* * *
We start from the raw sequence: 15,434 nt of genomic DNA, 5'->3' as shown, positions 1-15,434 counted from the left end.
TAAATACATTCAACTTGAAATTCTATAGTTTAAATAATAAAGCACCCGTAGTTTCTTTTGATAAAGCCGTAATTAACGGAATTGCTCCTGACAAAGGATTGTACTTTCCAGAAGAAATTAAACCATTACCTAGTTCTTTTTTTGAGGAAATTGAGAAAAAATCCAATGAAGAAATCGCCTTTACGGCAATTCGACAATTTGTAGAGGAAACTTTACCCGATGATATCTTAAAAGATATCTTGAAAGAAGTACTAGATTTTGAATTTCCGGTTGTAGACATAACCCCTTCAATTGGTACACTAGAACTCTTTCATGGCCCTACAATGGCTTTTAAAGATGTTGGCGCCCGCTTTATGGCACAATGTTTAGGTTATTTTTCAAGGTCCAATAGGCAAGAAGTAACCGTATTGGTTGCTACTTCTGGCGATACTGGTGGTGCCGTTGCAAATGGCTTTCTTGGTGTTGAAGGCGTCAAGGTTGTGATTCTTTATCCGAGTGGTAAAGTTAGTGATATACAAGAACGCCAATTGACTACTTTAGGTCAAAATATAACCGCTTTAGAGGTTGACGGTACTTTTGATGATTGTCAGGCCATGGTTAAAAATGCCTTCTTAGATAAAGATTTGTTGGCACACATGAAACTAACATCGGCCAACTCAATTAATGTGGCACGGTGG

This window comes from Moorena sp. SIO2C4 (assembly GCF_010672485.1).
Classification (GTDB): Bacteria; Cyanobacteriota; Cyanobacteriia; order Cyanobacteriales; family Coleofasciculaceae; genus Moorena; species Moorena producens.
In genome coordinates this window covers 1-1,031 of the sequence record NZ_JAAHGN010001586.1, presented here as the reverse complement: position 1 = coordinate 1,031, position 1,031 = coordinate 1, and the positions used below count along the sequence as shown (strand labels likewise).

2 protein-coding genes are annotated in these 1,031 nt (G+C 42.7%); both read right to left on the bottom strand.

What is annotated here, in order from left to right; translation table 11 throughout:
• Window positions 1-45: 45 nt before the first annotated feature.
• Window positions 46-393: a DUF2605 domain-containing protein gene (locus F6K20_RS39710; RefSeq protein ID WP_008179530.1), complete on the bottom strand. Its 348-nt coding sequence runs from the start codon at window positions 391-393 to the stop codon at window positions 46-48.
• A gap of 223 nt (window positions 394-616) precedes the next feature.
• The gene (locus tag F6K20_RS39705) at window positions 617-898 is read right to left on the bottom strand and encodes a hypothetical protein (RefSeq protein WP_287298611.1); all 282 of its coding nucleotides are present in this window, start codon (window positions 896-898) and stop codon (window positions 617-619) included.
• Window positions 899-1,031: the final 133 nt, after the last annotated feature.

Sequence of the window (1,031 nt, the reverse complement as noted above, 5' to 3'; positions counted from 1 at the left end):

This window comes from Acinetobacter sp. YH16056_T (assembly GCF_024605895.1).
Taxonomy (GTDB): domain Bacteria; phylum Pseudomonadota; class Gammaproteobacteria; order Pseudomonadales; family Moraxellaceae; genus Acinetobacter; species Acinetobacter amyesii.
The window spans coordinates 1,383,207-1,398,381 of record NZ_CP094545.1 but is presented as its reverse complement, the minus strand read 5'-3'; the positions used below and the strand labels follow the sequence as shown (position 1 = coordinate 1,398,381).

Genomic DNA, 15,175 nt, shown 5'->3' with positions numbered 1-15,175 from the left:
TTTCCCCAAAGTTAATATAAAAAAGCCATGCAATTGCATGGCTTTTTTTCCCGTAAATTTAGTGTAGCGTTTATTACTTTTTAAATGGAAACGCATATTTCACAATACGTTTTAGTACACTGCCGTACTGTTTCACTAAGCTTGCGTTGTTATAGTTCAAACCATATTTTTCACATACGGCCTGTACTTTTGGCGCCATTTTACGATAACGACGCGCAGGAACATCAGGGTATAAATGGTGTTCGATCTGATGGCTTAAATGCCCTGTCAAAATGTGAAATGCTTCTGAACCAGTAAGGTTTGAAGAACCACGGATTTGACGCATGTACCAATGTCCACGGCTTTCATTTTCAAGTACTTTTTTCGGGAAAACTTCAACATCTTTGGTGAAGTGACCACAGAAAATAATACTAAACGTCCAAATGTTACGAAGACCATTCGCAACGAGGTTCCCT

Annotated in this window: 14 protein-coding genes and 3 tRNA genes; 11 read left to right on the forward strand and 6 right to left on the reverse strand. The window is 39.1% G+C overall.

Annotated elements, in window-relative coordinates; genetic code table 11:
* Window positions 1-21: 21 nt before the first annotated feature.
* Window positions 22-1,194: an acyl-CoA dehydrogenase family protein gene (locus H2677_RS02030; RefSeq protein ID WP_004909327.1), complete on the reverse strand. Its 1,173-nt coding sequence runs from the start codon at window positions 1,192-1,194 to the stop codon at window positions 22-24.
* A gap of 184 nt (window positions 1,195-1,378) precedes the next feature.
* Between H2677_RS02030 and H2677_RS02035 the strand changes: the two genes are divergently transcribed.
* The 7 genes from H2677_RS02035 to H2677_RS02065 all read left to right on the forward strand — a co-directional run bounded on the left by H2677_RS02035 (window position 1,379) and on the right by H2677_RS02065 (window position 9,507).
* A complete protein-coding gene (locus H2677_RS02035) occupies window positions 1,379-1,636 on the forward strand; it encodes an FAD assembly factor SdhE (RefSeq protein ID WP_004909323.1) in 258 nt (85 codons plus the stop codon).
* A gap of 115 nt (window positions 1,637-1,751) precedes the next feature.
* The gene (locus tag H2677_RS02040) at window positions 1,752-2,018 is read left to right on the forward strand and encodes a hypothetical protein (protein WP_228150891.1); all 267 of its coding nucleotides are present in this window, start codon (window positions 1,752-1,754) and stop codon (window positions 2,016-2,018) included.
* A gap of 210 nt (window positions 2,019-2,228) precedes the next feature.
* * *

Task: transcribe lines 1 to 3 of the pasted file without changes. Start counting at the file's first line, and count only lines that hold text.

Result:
We start from the raw sequence: 15,434 nt of genomic DNA, 5'->3' as shown, positions 1-15,434 counted from the left end.
TAAATACATTCAACTTGAAATTCTATAGTTTAAATAATAAAGCACCCGTAGTTTCTTTTGATAAAGCCGTAATTAACGGAATTGCTCCTGACAAAGGATTGTACTTTCCAGAAGAAATTAAACCATTACCTAGTTCTTTTTTTGAGGAAATTGAGAAAAAATCCAATGAAGAAATCGCCTTTACGGCAATTCGACAATTTGTAGAGGAAACTTTACCCGATGATATCTTAAAAGATATCTTGAAAGAAGTACTAGATTTTGAATTTCCGGTTGTAGACATAACCCCTTCAATTGGTACACTAGAACTCTTTCATGGCCCTACAATGGCTTTTAAAGATGTTGGCGCCCGCTTTATGGCACAATGTTTAGGTTATTTTTCAAGGTCCAATAGGCAAGAAGTAACCGTATTGGTTGCTACTTCTGGCGATACTGGTGGTGCCGTTGCAAATGGCTTTCTTGGTGTTGAAGGCGTCAAGGTTGTGATTCTTTATCCGAGTGGTAAAGTTAGTGATATACAAGAACGCCAATTGACTACTTTAGGTCAAAATATAACCGCTTTAGAGGTTGACGGTACTTTTGATGATTGTCAGGCCATGGTTAAAAATGCCTTCTTAGATAAAGATTTGTTGGCACACATGAAACTAACATCGGCCAACTCAATTAATGTGGCACGGTGG

This window comes from Moorena sp. SIO2C4 (assembly GCF_010672485.1).